Why mortgage calculators aren’t accurate for estimating housing costs
Let’s face it: a little back-of-the-envelope math just won’t cut it when you’re trying to buy a home.
Becoming a homeowner is a complicated process and a major financial commitment, and determining the true cost requires a fair amount of research.
Many people often turn to online mortgage calculators to figure out what they can afford, but this tool has some glaring limitations.
In fact, the Consumer Financial Protection Bureau (CFPB) describes two major problems with many mortgage calculators: they only consider payment of principal and interest and they are only as accurate as the information you provide.
Your principal payment is the amount you owe on your loan, and the interest rate is the extra amount the lender charges you to borrow money. Together this is your mortgage payment, but it is not the only monthly cost you will incur.
You should factor in property taxes, private mortgage insurance (PMI), home insurance, utilities, and homeowners association fees (if you expect to have any), to get an idea of what you will pay each month. Many mortgage calculators do not estimate these costs accurately, relying on the user to enter the numbers themselves, or omit them all together. There are also closing costs that you must pay up front, which can be up to 5% of the purchase price of the home.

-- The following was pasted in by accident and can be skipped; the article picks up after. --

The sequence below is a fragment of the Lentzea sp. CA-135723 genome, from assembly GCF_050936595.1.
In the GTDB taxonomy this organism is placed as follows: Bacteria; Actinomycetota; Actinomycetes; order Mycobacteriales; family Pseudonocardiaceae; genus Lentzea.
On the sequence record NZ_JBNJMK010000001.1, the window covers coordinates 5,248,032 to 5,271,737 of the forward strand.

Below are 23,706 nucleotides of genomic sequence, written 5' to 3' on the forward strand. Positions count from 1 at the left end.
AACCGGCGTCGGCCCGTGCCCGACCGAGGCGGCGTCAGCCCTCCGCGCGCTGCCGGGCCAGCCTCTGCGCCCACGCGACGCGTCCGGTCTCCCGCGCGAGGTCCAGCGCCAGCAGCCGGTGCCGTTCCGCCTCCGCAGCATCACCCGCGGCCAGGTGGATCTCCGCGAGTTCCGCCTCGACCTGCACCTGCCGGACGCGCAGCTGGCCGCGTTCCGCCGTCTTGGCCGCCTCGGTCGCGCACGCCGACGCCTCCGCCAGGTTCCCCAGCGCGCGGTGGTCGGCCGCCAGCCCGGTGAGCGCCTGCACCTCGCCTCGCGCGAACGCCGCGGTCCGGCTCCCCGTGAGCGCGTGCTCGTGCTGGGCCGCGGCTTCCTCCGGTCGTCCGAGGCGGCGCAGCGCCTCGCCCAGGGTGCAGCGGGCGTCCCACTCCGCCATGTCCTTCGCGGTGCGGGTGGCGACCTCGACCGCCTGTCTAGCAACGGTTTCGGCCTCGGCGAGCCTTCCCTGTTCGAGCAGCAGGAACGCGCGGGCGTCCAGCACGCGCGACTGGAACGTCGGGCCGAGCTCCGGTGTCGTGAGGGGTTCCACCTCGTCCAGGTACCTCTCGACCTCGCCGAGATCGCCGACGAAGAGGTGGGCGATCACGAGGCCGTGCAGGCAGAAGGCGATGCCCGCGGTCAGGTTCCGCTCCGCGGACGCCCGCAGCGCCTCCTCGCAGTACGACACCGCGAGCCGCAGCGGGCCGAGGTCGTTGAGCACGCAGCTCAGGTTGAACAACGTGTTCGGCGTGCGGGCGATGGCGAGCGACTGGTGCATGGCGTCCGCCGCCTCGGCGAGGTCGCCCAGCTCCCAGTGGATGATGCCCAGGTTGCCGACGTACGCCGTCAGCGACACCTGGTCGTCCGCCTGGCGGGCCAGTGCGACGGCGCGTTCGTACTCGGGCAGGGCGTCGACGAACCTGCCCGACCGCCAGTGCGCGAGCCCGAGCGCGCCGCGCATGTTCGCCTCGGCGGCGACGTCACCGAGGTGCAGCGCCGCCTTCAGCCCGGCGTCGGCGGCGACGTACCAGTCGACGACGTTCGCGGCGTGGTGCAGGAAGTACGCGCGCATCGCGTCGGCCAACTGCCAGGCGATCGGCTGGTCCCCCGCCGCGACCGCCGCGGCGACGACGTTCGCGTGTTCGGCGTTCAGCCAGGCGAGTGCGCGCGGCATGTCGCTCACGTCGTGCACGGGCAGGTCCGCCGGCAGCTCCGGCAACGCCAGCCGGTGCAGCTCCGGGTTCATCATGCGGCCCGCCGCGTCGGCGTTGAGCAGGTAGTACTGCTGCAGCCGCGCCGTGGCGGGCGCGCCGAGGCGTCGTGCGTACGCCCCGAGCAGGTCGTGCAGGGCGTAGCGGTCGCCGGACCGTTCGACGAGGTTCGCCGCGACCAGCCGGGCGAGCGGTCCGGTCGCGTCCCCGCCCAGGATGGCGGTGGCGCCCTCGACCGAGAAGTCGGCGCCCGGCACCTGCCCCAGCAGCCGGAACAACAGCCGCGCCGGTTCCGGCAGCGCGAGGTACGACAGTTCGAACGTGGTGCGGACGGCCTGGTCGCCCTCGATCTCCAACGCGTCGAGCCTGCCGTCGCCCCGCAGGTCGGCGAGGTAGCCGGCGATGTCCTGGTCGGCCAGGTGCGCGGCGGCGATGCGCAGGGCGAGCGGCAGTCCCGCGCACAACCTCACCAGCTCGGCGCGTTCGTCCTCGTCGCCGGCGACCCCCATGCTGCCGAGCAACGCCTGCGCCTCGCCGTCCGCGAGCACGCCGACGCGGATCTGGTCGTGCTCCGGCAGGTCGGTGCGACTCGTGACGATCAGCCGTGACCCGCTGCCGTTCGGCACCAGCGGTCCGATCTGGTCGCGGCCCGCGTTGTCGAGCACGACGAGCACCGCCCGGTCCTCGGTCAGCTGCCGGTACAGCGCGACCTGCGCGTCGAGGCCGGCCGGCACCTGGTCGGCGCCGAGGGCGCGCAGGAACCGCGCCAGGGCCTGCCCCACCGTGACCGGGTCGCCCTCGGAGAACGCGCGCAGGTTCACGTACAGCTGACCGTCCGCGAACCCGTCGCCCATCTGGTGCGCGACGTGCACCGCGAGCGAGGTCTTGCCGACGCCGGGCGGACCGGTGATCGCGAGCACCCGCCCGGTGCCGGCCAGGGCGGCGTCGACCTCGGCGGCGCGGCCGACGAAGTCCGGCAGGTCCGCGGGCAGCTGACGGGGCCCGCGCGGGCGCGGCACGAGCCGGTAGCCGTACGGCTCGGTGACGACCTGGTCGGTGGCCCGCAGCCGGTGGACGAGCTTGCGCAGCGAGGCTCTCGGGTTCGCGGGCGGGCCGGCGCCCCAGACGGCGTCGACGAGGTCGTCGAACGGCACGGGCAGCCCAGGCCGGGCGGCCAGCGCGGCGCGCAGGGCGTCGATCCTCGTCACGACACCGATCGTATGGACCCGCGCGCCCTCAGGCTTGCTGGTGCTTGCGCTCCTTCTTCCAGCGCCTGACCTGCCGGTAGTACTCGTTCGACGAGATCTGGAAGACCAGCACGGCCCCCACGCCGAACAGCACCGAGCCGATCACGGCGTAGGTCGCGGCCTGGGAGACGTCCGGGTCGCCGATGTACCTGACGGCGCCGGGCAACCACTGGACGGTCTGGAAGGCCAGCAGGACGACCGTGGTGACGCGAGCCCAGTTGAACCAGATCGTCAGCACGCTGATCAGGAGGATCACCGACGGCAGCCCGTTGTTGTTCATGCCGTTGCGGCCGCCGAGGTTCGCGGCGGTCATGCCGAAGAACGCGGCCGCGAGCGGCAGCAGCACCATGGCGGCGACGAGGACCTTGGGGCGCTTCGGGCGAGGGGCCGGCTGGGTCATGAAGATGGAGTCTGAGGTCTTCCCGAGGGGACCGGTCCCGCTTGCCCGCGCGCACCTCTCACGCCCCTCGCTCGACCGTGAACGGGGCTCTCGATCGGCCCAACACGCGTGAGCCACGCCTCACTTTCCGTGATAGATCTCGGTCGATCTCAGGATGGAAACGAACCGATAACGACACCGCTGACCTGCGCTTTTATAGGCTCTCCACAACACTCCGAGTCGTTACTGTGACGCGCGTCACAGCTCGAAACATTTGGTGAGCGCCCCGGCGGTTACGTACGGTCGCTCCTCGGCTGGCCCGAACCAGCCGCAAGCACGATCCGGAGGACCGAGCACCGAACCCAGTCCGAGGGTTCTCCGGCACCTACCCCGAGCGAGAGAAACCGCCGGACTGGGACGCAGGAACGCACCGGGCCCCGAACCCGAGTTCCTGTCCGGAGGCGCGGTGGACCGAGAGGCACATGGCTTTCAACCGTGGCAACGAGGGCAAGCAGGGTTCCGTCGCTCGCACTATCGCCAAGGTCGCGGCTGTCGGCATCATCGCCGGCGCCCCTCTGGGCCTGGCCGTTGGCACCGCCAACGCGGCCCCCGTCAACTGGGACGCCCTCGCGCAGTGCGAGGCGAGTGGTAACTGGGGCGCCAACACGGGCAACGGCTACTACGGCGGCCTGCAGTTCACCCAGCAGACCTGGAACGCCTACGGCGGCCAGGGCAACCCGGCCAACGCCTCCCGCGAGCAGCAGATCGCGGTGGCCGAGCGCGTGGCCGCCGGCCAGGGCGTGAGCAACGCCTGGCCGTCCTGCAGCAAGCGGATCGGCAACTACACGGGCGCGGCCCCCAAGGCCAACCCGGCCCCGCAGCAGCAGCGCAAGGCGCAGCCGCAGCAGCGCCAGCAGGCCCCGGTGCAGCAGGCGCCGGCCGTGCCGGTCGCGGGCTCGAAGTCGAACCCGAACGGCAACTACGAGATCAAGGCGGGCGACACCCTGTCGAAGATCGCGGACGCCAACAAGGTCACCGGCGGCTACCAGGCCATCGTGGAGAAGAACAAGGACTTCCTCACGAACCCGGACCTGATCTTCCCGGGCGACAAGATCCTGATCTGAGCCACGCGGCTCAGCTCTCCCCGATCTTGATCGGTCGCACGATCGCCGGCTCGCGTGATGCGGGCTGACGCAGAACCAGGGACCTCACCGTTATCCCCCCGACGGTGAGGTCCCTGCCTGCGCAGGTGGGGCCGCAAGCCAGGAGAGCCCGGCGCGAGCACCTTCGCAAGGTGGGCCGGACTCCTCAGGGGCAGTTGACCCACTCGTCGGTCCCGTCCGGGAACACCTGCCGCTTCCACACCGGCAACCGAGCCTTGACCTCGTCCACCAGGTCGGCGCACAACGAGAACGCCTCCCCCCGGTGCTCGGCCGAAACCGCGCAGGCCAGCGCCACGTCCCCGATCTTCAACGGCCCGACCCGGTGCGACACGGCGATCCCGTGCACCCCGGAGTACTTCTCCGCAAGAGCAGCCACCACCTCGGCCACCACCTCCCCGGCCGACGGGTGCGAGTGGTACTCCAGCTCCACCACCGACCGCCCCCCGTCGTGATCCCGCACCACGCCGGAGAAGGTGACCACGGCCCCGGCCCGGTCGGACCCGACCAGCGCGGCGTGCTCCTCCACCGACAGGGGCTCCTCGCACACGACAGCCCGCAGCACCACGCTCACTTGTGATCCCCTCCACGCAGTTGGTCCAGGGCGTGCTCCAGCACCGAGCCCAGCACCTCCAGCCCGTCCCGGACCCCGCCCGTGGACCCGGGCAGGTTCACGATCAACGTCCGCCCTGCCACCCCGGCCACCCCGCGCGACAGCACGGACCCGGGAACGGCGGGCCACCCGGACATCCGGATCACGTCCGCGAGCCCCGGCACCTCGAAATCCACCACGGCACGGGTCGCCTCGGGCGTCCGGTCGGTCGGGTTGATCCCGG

Online real estate resource Zillow Group tries to solve this problem. Last month, he launched Realestate.com, a new site aimed at millennials looking for their first home. Their new all-in-one monthly pricing tool allows you to see all possible monthly expenses – and a breakdown of closing costs – for each property listed on its site.
This includes accounting for utilities, which are typically omitted from mortgage calculators, using location data available for each property.
According to Zillow Group’s Consumer Trends Report, based on a survey of 13,000 homeowners, sellers, buyers and renters, 39% of first-time buyers exceed their original budget.
Jeremy Wacksman, CMO of Zillow Group, told Business Insider that they created this tool to make budgeting a priority in the home buying process.
“We find that almost half of first-time home buyers are also considering renting, so [this makes it so they’re] really thinking about them side by side,” Wacksman said. “As a tenant, you usually think of a cost per month.
One of the main benefits of Realestate.com’s all-inclusive monthly cost tool is that these estimates provide context for homes currently on the market. Rather than blindly looking at a sign-up price, an all-inclusive monthly cost estimate gives a better idea of affordability.
It doesn’t help much if the house you’re looking to buy isn’t on Zillow, although you can compare it to something similar in the area.
Also keep in mind that interest rates are very personal and depend on your credit history, type of loan, income, debts and the specific lender. This tool fills with a default interest rate of 3.79%, based on a 30-year fixed mortgage with a 20% down payment. But you can use CFPB’s interest rate tool to enter some of this information and get a more accurate rate to further customize your all-inclusive monthly cost.